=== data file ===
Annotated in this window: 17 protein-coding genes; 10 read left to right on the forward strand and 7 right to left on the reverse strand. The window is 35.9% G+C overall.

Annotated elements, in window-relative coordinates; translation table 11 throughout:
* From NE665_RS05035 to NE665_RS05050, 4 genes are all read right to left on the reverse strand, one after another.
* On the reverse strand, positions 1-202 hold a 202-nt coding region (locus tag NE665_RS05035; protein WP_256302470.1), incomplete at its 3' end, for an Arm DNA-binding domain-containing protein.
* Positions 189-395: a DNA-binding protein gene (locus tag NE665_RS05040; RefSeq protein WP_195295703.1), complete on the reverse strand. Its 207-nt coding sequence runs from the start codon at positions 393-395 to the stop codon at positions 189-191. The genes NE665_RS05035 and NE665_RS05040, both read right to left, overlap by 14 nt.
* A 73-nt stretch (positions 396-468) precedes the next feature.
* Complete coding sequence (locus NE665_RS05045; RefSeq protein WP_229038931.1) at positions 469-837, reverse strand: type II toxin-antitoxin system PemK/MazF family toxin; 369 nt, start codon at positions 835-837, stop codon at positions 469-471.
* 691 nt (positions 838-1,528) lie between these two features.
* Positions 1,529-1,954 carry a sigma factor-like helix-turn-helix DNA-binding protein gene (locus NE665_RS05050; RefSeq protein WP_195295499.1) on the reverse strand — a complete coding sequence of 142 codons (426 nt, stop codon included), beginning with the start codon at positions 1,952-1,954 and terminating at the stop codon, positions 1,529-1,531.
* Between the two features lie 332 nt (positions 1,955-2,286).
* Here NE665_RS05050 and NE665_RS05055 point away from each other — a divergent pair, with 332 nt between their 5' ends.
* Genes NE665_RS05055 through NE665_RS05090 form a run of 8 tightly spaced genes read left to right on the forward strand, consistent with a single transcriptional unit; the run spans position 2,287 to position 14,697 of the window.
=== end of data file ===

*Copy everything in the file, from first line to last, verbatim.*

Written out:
Annotated in this window: 17 protein-coding genes; 10 read left to right on the forward strand and 7 right to left on the reverse strand. The window is 35.9% G+C overall.

Annotated elements, in window-relative coordinates; translation table 11 throughout:
* From NE665_RS05035 to NE665_RS05050, 4 genes are all read right to left on the reverse strand, one after another.
* On the reverse strand, positions 1-202 hold a 202-nt coding region (locus tag NE665_RS05035; protein WP_256302470.1), incomplete at its 3' end, for an Arm DNA-binding domain-containing protein.
* Positions 189-395: a DNA-binding protein gene (locus tag NE665_RS05040; RefSeq protein WP_195295703.1), complete on the reverse strand. Its 207-nt coding sequence runs from the start codon at positions 393-395 to the stop codon at positions 189-191. The genes NE665_RS05035 and NE665_RS05040, both read right to left, overlap by 14 nt.
* A 73-nt stretch (positions 396-468) precedes the next feature.
* Complete coding sequence (locus NE665_RS05045; RefSeq protein WP_229038931.1) at positions 469-837, reverse strand: type II toxin-antitoxin system PemK/MazF family toxin; 369 nt, start codon at positions 835-837, stop codon at positions 469-471.
* 691 nt (positions 838-1,528) lie between these two features.
* Positions 1,529-1,954 carry a sigma factor-like helix-turn-helix DNA-binding protein gene (locus NE665_RS05050; RefSeq protein WP_195295499.1) on the reverse strand — a complete coding sequence of 142 codons (426 nt, stop codon included), beginning with the start codon at positions 1,952-1,954 and terminating at the stop codon, positions 1,529-1,531.
* Between the two features lie 332 nt (positions 1,955-2,286).
* Here NE665_RS05050 and NE665_RS05055 point away from each other — a divergent pair, with 332 nt between their 5' ends.
* Genes NE665_RS05055 through NE665_RS05090 form a run of 8 tightly spaced genes read left to right on the forward strand, consistent with a single transcriptional unit; the run spans position 2,287 to position 14,697 of the window.